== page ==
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Understanding e-Forms
As business and government push to streamline operations by getting their forms online, accepted standards and new technologies both offer help.
Posted Oct 9, 2001
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According to a recent study conducted by Microsoft, a single paper form can cost an organization $165 to print, store, process and use. Moving that form online and automating it can save that company $150 per form. Despite these findings, a 1999 Goldman Sachs survey revealed that only 2 percent of all business transactions are digital. Gartner adds that paper-based transactions cost upwards of $360 billion per year and that 83 percent of all documents are forms.

The 1996 Government Paperwork Elimination Act (GPEA) stated that government forms have to be online and fully automated by the end of 2003. In October 1999, President Clinton accelerated the GPEA with the Presidential eGovernment Directive, stating that the top 500 most commonly used federal forms must be online by the end of 2000. In June 2000, Clinton signed the Electronic Signatures in Global and National Commerce Act, also called E-Sign or the E-Signature Act, which has aided government adherence to the GPEA regarding electronic forms. (For more information about e-signatures, go to www.destinationffa.com/0901/links).

Cardiff, a developer of integrated e-transaction solutions, has created a Web-based e-form management system, LiquidOffice, in conjunction with Adobe Acrobat to address the growing need for electronic transactions. Alan Tam, Cardiff product marketing manager, explains that one of the problems with transitioning to e-forms has been that there is currently no standard for electronic transactions. If an organization wanted to create electronic forms internally, client/server technology most likely would have to be used. The expenses involved with client/server technology can become outrageous if that organization created forms for outside users.

According to Tam, Cardiff and Adobe aim to create a standard for electronic forms. "Adobe PDF is already the de facto standard for business documents. We are extending that standard to an electronic forms environment," he says. Currently, Adobe Acrobat has more than 220 million installs around the world; that's more than either Internet Explorer or Netscape. Because Acrobat is already widely accepted, says Tam, organizations wanting to create electronic forms will not have to learn an entirely new application solely for that purpose. "It is a peer to Explorer and Netscape," he says. "I can use it to view the Web, I can create and view business documents; if I wanted to send contracts within my organization, I most likely use [Acrobat] for online collaboration and digital signatures. It's not just a form field tool."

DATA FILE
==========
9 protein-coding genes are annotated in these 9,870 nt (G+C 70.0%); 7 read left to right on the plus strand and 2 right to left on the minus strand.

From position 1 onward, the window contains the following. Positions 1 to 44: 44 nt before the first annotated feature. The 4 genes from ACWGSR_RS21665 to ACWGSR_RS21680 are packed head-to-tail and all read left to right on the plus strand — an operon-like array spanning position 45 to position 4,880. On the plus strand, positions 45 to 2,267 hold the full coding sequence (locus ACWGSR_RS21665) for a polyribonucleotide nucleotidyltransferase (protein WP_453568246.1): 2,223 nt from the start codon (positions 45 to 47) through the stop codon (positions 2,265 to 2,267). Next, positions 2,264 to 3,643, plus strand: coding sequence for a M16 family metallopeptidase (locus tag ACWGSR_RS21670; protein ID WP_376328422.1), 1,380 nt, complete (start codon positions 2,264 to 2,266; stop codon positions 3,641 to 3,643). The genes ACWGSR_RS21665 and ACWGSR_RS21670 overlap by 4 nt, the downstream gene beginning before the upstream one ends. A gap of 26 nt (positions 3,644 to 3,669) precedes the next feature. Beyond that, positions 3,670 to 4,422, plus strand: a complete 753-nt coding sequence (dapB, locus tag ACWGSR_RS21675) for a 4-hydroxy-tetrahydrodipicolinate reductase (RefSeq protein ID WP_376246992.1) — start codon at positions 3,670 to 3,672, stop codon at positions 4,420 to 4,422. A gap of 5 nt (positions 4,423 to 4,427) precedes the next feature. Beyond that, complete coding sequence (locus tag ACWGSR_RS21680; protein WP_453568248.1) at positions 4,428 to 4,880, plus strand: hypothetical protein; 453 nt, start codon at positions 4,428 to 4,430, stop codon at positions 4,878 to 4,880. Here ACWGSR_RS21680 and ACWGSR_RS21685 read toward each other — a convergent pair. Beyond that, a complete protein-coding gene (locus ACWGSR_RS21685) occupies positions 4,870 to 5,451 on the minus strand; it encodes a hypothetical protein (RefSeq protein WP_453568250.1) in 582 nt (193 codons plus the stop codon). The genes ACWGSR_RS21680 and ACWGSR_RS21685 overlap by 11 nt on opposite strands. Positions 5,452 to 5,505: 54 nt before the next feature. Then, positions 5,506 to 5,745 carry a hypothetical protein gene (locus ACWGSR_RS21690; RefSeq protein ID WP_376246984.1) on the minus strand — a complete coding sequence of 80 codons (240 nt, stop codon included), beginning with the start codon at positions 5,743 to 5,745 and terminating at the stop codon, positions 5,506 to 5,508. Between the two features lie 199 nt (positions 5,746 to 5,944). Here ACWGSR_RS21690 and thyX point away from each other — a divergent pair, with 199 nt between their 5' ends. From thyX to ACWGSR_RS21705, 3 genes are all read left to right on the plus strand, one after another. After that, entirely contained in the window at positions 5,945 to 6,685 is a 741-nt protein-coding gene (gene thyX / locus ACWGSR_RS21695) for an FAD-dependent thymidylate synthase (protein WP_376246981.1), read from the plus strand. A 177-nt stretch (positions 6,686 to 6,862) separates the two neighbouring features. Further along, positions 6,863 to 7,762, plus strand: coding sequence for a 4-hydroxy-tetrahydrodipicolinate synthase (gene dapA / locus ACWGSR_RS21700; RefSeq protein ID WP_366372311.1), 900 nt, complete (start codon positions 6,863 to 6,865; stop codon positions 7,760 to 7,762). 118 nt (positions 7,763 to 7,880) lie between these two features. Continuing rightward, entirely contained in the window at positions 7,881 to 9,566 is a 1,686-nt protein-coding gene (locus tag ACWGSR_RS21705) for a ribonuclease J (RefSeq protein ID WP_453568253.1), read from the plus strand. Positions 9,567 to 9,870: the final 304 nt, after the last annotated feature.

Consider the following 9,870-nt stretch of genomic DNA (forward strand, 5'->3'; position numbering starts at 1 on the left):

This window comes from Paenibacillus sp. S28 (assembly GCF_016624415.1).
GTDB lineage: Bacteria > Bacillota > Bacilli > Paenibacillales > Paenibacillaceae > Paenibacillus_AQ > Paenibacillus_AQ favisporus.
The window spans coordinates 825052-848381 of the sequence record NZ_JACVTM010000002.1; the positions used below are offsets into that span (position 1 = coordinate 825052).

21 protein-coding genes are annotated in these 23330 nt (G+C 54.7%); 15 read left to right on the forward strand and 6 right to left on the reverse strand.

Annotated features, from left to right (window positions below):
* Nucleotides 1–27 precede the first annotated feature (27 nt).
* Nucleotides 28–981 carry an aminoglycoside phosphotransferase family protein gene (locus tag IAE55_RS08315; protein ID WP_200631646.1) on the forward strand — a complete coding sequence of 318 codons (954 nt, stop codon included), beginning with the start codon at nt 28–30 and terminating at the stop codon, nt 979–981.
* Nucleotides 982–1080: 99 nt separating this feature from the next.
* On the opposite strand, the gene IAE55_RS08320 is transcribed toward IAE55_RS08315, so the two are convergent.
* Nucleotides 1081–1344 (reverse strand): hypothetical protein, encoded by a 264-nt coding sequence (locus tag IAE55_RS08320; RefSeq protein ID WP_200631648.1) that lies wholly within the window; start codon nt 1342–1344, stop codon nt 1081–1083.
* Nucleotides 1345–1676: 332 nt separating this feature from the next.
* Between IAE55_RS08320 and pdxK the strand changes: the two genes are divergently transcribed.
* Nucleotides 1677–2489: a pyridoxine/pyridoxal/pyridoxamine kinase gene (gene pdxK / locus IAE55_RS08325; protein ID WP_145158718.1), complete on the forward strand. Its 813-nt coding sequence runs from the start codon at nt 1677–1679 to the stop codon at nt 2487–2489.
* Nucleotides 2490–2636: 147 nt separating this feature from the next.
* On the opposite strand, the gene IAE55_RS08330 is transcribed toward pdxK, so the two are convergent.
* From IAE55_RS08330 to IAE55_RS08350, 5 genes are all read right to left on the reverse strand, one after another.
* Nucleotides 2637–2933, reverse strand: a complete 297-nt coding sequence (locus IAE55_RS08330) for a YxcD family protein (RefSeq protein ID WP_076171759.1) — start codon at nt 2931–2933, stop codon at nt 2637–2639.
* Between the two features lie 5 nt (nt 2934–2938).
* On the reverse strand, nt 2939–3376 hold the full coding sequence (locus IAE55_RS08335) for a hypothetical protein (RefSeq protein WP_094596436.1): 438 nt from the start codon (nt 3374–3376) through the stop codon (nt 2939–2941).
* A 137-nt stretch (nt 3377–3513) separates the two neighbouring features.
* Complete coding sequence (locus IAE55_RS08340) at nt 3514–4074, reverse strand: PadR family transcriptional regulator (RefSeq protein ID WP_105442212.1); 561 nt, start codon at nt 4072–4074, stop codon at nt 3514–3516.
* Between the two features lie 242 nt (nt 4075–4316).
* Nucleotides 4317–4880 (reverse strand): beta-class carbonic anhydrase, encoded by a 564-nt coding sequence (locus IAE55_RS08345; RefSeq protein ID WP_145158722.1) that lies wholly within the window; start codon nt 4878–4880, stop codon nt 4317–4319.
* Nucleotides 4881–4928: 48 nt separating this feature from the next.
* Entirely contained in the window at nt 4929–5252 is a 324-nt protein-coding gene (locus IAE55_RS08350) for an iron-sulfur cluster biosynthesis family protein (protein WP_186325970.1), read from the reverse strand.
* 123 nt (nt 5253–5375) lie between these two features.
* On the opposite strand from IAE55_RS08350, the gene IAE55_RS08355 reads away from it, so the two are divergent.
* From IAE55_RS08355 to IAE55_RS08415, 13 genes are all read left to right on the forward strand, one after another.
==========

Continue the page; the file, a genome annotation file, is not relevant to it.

While the government is making strides to eliminate paper-based forms, there is still a lot to be done. At www.irs.gov, for example, one can find PDF versions of tax forms that can be printed, completed and mailed back in. But that is just the beginning of what Cardiff sees as a five-phase process for complete automation.

• Move all paper forms online, perhaps to a central intranet--most organizations have accepted Adobe Acrobat PDF format for this purpose. This eliminates the time spent tracking down appropriate forms.

• Make all the forms fillable. Instead of printing and manually filling them in, information can be entered directly on the online form and then printed. With Acrobat v.4 and v.5, forms can be created either in a static or fillable manner. For those corporations planning to completely automate transactions, fillable is the way to go.

• Create a submit function on the form so that once the information has been entered, the user can skip printing and simply submit. The information will be processed into a database through the business rules that were applied during creation of the form.

• Create submit, route and approve functions. Once a form is complete, it can be sent to the appropriate supervisor(s) for approval, and it will automatically go into a back-end system for storage.

• Capability for digital signatures and even multiple signatures can be added, such as a work order in a manufacturing environment that requires approval from various teams. Instead of tracking down teams and signatures, this can be sent directly via e-mail.

Ultimately, every organization should reach this fully automated form system. Tam describes this as a marriage of the Cardiff and Adobe technologies, allowing organizations to adapt to automation at their own pace. "Automation can't happen overnight," he says.

"With LiquidOffice, we have a standard platform," Tam continues. "It's a universal front end to all your business applications." He uses the analogy of a home entertainment system with a television, VCR, DVD player and stereo, each one with its own separate remote control. "Let LiquidOffice be the universal remote for all the applications."

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